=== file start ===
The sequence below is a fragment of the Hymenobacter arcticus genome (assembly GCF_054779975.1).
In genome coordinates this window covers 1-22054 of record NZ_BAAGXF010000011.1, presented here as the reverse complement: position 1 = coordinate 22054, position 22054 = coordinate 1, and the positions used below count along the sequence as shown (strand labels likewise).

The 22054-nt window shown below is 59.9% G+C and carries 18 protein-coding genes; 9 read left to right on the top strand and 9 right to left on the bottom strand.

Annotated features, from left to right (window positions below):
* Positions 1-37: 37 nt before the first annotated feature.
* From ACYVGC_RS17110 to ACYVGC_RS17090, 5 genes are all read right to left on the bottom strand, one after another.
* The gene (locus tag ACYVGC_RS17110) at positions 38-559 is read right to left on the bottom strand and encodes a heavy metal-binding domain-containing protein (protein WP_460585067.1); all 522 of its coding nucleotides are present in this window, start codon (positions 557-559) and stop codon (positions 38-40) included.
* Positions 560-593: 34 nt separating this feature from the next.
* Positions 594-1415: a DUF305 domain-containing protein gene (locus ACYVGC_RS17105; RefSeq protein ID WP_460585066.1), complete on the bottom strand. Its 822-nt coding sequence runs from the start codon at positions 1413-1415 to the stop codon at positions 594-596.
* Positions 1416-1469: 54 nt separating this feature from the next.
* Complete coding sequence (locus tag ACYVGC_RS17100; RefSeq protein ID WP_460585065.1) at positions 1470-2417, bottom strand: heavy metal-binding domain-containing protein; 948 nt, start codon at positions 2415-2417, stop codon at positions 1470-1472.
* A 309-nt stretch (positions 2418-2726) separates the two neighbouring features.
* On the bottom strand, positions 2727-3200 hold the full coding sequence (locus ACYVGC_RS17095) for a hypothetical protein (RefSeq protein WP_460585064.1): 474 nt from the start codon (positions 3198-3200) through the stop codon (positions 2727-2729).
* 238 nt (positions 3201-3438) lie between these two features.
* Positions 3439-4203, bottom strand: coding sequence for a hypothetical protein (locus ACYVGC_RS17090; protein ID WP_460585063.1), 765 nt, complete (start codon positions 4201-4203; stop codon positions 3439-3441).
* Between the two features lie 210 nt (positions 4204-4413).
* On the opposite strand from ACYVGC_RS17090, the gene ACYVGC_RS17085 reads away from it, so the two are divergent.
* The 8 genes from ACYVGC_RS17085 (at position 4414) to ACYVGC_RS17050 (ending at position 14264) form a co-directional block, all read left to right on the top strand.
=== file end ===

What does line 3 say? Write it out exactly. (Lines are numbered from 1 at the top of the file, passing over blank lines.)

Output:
The 22054-nt window shown below is 59.9% G+C and carries 18 protein-coding genes; 9 read left to right on the top strand and 9 right to left on the bottom strand.